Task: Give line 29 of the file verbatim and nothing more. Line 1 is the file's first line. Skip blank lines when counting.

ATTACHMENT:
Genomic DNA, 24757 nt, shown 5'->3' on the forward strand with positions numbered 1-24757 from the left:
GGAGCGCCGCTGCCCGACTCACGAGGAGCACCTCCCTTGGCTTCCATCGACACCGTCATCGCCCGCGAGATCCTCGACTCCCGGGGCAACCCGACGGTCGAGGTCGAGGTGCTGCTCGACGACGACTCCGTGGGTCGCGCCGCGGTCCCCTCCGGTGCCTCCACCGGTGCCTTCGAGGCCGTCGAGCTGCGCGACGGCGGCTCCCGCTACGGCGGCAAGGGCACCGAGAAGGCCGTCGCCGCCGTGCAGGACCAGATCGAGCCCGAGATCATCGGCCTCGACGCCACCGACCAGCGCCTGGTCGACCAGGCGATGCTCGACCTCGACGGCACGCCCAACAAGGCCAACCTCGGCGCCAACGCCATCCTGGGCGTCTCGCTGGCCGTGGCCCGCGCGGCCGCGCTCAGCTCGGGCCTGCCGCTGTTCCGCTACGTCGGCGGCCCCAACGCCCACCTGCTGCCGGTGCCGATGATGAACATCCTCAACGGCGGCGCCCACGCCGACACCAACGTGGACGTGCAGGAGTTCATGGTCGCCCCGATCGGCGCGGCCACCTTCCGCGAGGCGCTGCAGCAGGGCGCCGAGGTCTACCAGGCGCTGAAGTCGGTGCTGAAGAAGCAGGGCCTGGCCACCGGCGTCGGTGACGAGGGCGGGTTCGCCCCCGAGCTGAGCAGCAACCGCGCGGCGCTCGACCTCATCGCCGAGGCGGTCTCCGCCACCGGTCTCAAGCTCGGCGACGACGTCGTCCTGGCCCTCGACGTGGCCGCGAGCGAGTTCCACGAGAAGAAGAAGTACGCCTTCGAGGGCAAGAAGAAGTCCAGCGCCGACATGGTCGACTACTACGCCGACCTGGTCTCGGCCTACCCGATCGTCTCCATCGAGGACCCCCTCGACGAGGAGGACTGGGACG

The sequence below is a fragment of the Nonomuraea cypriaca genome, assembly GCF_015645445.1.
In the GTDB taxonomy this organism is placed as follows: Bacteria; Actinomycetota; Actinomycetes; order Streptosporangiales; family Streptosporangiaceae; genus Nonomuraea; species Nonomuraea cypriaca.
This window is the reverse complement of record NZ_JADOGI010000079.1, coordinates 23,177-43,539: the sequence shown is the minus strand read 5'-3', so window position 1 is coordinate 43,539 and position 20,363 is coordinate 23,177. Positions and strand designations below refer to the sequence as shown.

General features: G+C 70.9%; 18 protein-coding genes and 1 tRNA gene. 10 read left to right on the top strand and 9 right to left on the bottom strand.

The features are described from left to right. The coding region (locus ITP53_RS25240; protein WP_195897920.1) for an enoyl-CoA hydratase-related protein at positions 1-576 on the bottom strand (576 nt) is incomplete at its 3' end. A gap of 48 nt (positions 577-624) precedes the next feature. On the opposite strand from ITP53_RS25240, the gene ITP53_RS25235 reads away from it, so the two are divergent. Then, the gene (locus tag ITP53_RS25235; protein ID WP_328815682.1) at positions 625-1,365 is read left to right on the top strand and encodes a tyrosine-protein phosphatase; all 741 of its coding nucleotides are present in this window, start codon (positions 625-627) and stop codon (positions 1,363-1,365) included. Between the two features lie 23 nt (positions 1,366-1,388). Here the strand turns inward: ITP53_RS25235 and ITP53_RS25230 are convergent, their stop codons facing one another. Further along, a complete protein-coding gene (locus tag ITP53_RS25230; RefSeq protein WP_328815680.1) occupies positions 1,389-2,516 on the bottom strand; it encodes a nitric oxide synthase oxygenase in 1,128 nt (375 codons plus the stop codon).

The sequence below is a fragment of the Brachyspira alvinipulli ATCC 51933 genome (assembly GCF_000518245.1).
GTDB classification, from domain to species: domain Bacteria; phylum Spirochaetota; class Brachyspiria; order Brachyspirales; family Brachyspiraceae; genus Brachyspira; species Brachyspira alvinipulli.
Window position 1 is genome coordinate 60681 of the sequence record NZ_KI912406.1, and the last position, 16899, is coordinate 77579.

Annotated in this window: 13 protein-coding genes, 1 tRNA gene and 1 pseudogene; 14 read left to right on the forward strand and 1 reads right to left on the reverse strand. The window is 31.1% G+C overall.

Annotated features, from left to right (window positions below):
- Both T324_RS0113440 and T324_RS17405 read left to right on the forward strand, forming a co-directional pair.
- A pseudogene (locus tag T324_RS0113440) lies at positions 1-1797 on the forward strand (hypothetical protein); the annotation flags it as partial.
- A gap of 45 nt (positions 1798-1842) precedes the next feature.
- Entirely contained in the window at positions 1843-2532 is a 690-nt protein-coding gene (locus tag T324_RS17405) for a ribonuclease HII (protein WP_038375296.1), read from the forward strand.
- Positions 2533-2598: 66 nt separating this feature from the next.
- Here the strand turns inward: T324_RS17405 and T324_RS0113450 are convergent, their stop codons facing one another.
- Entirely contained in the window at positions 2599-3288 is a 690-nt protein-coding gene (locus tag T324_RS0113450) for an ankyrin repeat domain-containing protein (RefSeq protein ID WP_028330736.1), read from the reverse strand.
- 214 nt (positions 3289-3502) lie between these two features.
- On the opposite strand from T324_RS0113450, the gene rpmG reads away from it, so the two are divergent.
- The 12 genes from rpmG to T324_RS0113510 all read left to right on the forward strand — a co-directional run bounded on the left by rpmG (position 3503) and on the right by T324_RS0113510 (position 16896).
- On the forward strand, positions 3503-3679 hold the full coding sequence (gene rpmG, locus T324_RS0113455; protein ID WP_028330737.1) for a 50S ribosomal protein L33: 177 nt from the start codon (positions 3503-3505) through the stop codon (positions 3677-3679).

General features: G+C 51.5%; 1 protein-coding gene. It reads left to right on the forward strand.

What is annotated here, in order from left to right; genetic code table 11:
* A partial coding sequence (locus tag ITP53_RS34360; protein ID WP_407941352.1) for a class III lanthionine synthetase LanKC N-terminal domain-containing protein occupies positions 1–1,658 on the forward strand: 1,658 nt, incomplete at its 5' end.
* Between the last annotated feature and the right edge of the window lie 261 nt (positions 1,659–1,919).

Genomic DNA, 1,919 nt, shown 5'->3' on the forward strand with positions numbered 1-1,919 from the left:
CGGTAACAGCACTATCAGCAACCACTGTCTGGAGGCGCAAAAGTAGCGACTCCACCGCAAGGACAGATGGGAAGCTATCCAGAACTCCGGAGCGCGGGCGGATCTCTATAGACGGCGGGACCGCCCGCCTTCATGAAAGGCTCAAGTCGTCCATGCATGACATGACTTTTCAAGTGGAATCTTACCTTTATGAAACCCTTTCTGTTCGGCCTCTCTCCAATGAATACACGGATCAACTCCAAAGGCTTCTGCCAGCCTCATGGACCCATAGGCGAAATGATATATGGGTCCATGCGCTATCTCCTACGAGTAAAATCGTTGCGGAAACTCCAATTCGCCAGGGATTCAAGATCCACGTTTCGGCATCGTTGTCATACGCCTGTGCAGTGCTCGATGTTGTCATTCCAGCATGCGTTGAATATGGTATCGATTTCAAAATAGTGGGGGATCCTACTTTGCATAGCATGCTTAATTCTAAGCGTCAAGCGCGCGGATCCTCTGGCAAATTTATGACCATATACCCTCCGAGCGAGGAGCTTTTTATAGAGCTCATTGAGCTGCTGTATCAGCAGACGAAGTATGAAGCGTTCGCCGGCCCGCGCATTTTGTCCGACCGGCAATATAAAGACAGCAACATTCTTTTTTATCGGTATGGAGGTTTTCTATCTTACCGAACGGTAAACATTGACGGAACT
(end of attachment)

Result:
CGGTAACAGCACTATCAGCAACCACTGTCTGGAGGCGCAAAAGTAGCGACTCCACCGCAAGGACAGATGGGAAGCTATCCAGAACTCCGGAGCGCGGGCGGATCTCTATAGACGGCGGGACCGCCCGCCTTCATGAAAGGCTCAAGTCGTCCATGCATGACATGACTTTTCAAGTGGAATCTTACCTTTATGAAACCCTTTCTGTTCGGCCTCTCTCCAATGAATACACGGATCAACTCCAAAGGCTTCTGCCAGCCTCATGGACCCATAGGCGAAATGATATATGGGTCCATGCGCTATCTCCTACGAGTAAAATCGTTGCGGAAACTCCAATTCGCCAGGGATTCAAGATCCACGTTTCGGCATCGTTGTCATACGCCTGTGCAGTGCTCGATGTTGTCATTCCAGCATGCGTTGAATATGGTATCGATTTCAAAATAGTGGGGGATCCTACTTTGCATAGCATGCTTAATTCTAAGCGTCAAGCGCGCGGATCCTCTGGCAAATTTATGACCATATACCCTCCGAGCGAGGAGCTTTTTATAGAGCTCATTGAGCTGCTGTATCAGCAGACGAAGTATGAAGCGTTCGCCGGCCCGCGCATTTTGTCCGACCGGCAATATAAAGACAGCAACATTCTTTTTTATCGGTATGGAGGTTTTCTATCTTACCGAACGGTAAACATTGACGGAACT